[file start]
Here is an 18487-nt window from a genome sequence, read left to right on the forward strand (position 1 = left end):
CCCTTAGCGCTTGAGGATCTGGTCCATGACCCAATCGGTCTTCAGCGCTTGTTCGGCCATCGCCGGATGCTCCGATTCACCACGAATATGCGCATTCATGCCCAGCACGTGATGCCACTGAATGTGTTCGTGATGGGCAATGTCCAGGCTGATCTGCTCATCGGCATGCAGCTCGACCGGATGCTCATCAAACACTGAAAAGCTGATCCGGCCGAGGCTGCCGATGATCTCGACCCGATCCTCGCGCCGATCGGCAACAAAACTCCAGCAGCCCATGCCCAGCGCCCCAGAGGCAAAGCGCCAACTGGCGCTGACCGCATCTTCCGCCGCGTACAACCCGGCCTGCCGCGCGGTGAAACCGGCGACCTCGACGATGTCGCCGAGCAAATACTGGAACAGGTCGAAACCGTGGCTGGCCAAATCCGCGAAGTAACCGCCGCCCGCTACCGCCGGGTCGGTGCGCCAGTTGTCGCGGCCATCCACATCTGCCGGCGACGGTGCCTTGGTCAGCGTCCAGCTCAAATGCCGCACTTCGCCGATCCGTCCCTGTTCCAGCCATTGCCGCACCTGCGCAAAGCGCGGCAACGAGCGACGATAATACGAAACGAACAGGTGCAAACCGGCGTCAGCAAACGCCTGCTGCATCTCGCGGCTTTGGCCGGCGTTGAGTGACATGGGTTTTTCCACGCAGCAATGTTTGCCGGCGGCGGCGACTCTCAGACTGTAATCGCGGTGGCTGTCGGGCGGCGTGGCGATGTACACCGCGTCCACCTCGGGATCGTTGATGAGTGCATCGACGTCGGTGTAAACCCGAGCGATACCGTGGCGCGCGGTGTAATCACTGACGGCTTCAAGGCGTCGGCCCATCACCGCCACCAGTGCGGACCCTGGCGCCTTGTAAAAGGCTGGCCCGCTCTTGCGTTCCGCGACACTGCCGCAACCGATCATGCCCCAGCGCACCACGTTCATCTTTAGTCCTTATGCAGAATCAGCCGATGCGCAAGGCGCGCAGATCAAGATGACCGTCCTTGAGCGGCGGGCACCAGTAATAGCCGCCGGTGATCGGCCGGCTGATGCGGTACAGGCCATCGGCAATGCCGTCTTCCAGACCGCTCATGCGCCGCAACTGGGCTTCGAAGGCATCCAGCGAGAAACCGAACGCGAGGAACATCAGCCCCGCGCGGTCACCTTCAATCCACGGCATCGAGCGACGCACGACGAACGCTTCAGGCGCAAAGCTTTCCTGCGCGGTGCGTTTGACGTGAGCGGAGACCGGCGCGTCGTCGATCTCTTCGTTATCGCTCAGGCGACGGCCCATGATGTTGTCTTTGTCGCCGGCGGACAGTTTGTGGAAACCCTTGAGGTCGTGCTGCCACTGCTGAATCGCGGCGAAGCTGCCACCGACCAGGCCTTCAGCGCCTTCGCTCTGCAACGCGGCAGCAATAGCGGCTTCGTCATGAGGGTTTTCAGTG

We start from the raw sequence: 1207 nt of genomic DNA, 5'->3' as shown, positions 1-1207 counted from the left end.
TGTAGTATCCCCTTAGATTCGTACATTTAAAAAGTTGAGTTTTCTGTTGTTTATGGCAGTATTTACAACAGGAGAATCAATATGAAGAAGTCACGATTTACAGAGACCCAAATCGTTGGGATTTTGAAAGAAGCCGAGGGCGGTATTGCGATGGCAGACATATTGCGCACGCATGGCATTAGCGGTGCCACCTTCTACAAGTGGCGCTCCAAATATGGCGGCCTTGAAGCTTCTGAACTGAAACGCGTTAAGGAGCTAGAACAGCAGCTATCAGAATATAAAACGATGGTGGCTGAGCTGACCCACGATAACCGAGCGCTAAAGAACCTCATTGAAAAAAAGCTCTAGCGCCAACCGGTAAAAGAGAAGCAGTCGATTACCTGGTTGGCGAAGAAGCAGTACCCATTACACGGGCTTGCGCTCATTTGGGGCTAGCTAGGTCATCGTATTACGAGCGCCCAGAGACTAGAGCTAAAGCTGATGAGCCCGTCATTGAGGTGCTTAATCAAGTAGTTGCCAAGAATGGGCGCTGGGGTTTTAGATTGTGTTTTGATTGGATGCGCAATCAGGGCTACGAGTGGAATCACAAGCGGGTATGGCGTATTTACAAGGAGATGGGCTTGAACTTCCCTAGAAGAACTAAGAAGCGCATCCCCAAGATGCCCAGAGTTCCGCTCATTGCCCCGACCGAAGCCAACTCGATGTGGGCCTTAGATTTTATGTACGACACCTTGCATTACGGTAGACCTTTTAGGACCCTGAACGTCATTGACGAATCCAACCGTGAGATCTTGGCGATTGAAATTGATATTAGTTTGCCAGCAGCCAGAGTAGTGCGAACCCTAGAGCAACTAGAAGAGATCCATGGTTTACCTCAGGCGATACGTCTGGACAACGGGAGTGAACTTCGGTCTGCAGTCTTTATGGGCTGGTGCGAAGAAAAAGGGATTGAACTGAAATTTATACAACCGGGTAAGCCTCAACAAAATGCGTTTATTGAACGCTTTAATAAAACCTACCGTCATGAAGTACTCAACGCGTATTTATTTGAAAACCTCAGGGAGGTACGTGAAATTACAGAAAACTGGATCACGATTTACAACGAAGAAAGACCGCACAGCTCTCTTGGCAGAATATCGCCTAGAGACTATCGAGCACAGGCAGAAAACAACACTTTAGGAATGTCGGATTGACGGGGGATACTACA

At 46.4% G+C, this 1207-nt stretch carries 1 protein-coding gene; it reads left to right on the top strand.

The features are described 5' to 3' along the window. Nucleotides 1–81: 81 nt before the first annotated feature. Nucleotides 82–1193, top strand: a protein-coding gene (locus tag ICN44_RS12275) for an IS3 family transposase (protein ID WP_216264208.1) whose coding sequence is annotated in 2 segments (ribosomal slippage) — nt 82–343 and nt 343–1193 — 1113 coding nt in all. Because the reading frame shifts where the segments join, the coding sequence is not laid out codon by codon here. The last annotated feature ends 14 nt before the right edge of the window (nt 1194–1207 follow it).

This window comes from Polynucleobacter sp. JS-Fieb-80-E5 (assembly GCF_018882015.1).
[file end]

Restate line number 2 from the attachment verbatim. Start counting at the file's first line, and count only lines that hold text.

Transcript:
CCCTTAGCGCTTGAGGATCTGGTCCATGACCCAATCGGTCTTCAGCGCTTGTTCGGCCATCGCCGGATGCTCCGATTCACCACGAATATGCGCATTCATGCCCAGCACGTGATGCCACTGAATGTGTTCGTGATGGGCAATGTCCAGGCTGATCTGCTCATCGGCATGCAGCTCGACCGGATGCTCATCAAACACTGAAAAGCTGATCCGGCCGAGGCTGCCGATGATCTCGACCCGATCCTCGCGCCGATCGGCAACAAAACTCCAGCAGCCCATGCCCAGCGCCCCAGAGGCAAAGCGCCAACTGGCGCTGACCGCATCTTCCGCCGCGTACAACCCGGCCTGCCGCGCGGTGAAACCGGCGACCTCGACGATGTCGCCGAGCAAATACTGGAACAGGTCGAAACCGTGGCTGGCCAAATCCGCGAAGTAACCGCCGCCCGCTACCGCCGGGTCGGTGCGCCAGTTGTCGCGGCCATCCACATCTGCCGGCGACGGTGCCTTGGTCAGCGTCCAGCTCAAATGCCGCACTTCGCCGATCCGTCCCTGTTCCAGCCATTGCCGCACCTGCGCAAAGCGCGGCAACGAGCGACGATAATACGAAACGAACAGGTGCAAACCGGCGTCAGCAAACGCCTGCTGCATCTCGCGGCTTTGGCCGGCGTTGAGTGACATGGGTTTTTCCACGCAGCAATGTTTGCCGGCGGCGGCGACTCTCAGACTGTAATCGCGGTGGCTGTCGGGCGGCGTGGCGATGTACACCGCGTCCACCTCGGGATCGTTGATGAGTGCATCGACGTCGGTGTAAACCCGAGCGATACCGTGGCGCGCGGTGTAATCACTGACGGCTTCAAGGCGTCGGCCCATCACCGCCACCAGTGCGGACCCTGGCGCCTTGTAAAAGGCTGGCCCGCTCTTGCGTTCCGCGACACTGCCGCAACCGATCATGCCCCAGCGCACCACGTTCATCTTTAGTCCTTATGCAGAATCAGCCGATGCGCAAGGCGCGCAGATCAAGATGACCGTCCTTGAGCGGCGGGCACCAGTAATAGCCGCCGGTGATCGGCCGGCTGATGCGGTACAGGCCATCGGCAATGCCGTCTTCCAGACCGCTCATGCGCCGCAACTGGGCTTCGAAGGCATCCAGCGAGAAACCGAACGCGAGGAACATCAGCCCCGCGCGGTCACCTTCAATCCACGGCATCGAGCGACGCACGACGAACGCTTCAGGCGCAAAGCTTTCCTGCGCGGTGCGTTTGACGTGAGCGGAGACCGGCGCGTCGTCGATCTCTTCGTTATCGCTCAGGCGACGGCCCATGATGTTGTCTTTGTCGCCGGCGGACAGTTTGTGGAAACCCTTGAGGTCGTGCTGCCACTGCTGAATCGCGGCGAAGCTGCCACCGACCAGGCCTTCAGCGCCTTCGCTCTGCAACGCGGCAGCAATAGCGGCTTCGTCATGAGGGTTTTCAGTG